So, the man of the house is an avid stargazer and deeply immersed in astrophysics. After many failed attempts at getting me to fall in love with the skyverse, he’s started journeying on his own.
Not that I do not like the skies or the members inhabiting them, I absolutely love the veil of mysticism they’re wrapped in and their incredible stories of evolution.
It’s the peephole of the telescope 🔭 that gives me the jitters. After aiming my right eye on the lens while shutting the left one closed for endless minutes, face as if I’m having a spasm, I’ve barely managed to scratch the surface of the magnificent moon; except for the massive craters. They’re super easy to spot.
13th and 14th of December were consequential considering the epic Geminid meteor shower. Meteors are, as we’re accustomed to, Shooting Stars. We’ve had our rendezvous with them mostly through movies and very little in school. I call them ‘Make-A-Wish-Stars’, cuz the lead characters on screen always blurt this clichéd dialogue to one another, perched on some rock or spread on some beach and a twinkling sky above.
This has always made me wonder if one can really witness an astronomical object shoot with such glorious prominence and incredulous speed. Well, turns out, one can . I witnessed this magic on the night of December 14th.
At a driving distance of 2.15 hours from Mumbai, tucked away among the Sahyadri Mountains is a sleepy little hamlet called Khopoli; a haven for us city dwellers to sneak away for some peace and quiet.
Tents N’ Trails , a concept born in the hearts of three childhood friends was brought to life in the form of this gorgeous landscape that sits peacefully beside the pristine waters of Adoshi lake.
We checked-in at 2.15 am. A brief chat with the Manager later, we were showed to the tent. Dinner was served soon enough. A wholesome spread of everything that reminded of home. 2.15 hours drive had worked up a solid appetite and the food was too good to resist anything even post midnight.
Who sets up a tent on a tiled floor and bang opposite the dining table I wondered. Much to our dismay, there were showers in Khopoli post noon that day. The expanse smelled of freshly bathed earth and the skies were undesirably overcast. Moon, even in her half disk, shone unusually bright like a white lantern behind the clouds, casting her glow on the calm and sleepy lake and on the grounds of TNT.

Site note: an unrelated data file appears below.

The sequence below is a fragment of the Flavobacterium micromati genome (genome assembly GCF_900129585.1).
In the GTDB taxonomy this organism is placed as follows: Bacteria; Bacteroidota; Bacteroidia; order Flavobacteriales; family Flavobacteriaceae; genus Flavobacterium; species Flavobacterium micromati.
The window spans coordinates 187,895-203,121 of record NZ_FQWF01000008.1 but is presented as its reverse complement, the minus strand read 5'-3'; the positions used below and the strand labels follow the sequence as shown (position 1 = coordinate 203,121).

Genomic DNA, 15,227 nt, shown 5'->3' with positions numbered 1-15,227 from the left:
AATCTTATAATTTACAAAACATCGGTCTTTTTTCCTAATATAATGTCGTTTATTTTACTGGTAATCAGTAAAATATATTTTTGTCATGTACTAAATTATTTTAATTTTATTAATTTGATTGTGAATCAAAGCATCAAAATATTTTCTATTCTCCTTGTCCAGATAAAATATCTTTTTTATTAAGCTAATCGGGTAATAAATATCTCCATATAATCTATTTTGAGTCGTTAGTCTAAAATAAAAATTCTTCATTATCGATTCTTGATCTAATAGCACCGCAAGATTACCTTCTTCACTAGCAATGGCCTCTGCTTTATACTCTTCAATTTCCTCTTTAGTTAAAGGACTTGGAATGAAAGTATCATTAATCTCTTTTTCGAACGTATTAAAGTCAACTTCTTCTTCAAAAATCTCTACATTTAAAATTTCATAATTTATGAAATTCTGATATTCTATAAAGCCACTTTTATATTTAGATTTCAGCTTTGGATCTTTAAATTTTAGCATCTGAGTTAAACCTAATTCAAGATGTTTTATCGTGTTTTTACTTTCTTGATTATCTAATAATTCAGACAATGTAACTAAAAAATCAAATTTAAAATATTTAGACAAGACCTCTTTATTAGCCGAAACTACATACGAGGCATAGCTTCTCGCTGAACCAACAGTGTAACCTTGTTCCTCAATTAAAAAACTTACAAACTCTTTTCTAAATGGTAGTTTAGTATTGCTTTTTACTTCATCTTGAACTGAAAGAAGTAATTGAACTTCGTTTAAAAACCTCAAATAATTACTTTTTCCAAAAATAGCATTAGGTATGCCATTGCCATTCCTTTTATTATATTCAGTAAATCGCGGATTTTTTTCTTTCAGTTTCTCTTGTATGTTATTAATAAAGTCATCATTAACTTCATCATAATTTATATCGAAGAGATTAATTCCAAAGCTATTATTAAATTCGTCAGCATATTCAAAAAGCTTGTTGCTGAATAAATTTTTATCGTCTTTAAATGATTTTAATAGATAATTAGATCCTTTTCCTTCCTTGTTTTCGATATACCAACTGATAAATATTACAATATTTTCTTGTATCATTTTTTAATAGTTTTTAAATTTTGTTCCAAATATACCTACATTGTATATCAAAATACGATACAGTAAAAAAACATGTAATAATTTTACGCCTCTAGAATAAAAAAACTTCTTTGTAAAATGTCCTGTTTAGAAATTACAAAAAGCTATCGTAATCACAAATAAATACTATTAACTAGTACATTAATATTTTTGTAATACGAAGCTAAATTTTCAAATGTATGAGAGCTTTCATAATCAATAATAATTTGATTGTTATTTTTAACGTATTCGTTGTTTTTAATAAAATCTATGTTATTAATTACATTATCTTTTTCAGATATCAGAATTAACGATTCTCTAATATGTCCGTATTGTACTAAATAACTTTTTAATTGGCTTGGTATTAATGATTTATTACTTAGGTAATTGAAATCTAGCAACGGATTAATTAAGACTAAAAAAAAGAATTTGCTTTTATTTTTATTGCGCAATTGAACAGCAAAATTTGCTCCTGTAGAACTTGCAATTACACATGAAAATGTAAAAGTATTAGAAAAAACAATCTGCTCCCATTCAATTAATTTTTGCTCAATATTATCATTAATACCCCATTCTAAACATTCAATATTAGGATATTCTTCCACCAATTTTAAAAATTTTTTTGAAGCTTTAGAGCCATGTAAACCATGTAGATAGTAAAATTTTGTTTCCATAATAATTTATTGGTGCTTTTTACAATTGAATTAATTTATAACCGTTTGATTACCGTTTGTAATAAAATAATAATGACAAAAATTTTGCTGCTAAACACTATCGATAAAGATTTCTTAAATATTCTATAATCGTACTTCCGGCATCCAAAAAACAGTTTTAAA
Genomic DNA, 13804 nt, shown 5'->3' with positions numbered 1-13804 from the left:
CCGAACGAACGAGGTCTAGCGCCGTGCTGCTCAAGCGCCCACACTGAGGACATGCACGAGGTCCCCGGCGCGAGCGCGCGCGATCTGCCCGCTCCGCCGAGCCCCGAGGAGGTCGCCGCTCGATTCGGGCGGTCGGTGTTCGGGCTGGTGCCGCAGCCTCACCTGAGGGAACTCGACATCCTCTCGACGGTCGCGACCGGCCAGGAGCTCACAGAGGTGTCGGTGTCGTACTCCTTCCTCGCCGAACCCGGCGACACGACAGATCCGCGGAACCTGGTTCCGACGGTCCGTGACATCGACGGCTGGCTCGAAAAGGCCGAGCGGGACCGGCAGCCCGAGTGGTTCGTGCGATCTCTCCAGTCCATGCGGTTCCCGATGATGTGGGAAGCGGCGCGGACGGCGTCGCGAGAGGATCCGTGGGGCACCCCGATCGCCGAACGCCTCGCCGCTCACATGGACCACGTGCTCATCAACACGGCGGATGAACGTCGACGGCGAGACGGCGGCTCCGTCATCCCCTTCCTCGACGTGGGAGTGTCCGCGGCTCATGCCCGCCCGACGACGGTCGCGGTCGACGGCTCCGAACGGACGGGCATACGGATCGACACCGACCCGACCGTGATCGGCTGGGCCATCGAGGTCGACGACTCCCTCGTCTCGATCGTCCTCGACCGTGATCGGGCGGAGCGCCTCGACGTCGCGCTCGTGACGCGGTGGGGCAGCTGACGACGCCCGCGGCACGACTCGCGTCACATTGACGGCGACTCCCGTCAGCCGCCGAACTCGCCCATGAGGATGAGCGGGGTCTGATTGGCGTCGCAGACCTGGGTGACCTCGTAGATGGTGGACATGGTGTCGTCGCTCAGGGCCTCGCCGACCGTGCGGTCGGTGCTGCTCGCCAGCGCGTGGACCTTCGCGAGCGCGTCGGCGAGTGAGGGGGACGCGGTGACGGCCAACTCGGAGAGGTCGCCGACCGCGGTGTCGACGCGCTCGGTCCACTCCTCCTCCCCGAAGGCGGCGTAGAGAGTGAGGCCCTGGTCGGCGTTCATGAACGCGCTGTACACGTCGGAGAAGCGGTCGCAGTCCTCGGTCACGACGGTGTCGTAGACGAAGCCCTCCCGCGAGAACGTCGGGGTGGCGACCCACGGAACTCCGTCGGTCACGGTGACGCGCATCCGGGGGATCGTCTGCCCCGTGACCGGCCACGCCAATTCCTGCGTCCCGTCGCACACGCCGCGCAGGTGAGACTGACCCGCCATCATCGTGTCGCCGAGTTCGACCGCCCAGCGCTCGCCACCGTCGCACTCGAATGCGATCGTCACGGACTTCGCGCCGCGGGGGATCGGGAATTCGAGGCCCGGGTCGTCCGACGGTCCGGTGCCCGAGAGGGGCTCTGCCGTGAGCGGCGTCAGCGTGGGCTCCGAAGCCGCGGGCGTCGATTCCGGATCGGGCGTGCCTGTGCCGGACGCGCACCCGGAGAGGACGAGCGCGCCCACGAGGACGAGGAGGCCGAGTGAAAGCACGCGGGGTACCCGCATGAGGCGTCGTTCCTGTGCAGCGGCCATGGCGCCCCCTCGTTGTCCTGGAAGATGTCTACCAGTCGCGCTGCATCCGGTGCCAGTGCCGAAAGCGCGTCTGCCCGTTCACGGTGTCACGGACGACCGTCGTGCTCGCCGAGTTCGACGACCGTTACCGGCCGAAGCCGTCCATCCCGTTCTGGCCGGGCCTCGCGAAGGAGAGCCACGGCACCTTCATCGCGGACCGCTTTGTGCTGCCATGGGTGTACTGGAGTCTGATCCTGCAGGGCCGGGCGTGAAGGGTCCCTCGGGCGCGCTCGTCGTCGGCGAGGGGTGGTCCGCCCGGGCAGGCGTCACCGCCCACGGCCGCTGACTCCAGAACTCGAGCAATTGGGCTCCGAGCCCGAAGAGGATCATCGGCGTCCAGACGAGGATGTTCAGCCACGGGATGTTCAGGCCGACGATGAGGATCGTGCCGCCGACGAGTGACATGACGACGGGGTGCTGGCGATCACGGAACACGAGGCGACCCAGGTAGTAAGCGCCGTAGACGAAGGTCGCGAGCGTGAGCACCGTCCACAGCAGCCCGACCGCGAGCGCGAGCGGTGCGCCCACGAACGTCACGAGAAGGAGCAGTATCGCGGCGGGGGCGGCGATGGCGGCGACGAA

To spot an astronomical object, absolute darkness is paramount. With such abrupt drama in the skies, spotting anything seemed highly unlikely. It’s also advised and in a way mandatory to not look at cellphones, so it becomes easier for the eyes to adjust to the dark and spot the star or planet we’re looking for. We lay horizontal and helpless on the benches, hopeful eyes glued to the adamant clouds, totally at the mercy of mother nature. An hour passed and then half. But nothing.
At about 2.40, the clouds began to disperse slowly unfurling the moonlit sky. Then stars began to appear, one here the other there. Sighs and murmurs of hope started wafting the grounds. And then, it happened…
A needle-thin line appeared and vanished. A meteor had struck.
So what are Meteors? We’ve learned about them in school, then heard about them on Radio and Television, and witnessed them as a “Shooting Star” in movies. But have we actually seen one?
Meteors are pieces of rocks floating in the Space. When these pieces of rocks brush or enter the earth’s atmosphere, they make a bright line in the sky. That’s what we call Shooting Star. This happens even during the day. But the powerful light from the Sun, makes it invisible for human eyes. The event of December 14 was named Geminid meteor shower because it happened in the Gemini constellation. At its peak, the shower was expected to produce a nominal rate of around 120 meteors per hour, that’s 2 would strike per minute.
15 minutes had passed after the first one hit. Was it real or just our mind playing make-believe? Brushing these desperate thoughts aside, we continued to stare upwards. Then…another struck. Another line. Then the third. It went on until after 4, until the night continued to live, until all the souls were yet asleep. By the time we retired to our tents, we’d seen 23 meteors. It was surreal.
This incredibly divine drama of celestial beings was nothing like I’d ever seen or heard or known. To think these rocks kept dropping to the earth only to be ignited like balls of fire and shot back in a straight line, was an imagination difficult to conjure. But it was there; it was real; it was divine.
How I wished I could capture these fireworks in my camera! But maybe cameras are too small and insignificant for marvels of this magnitude.
I captured the surrounding instead when the sun came up. In the light of the day, this serene landscape came alive in its full glory. Bathed in dew, the morning was nippy and the fog had settled on our tent, on the well-trimmed grass and on the lake beyond the fence. It was quiet, except for a caw here and a chirp there. Trees stood still as if someone had played the game of statue on them.
Bhallu rose, stretched his torso with a big lazy yawn and dusted the night off his sleepy self. He trotted along while we photographed the reaosrt and the sun-drenched lake, posed for selfies, then escorted us to our car…
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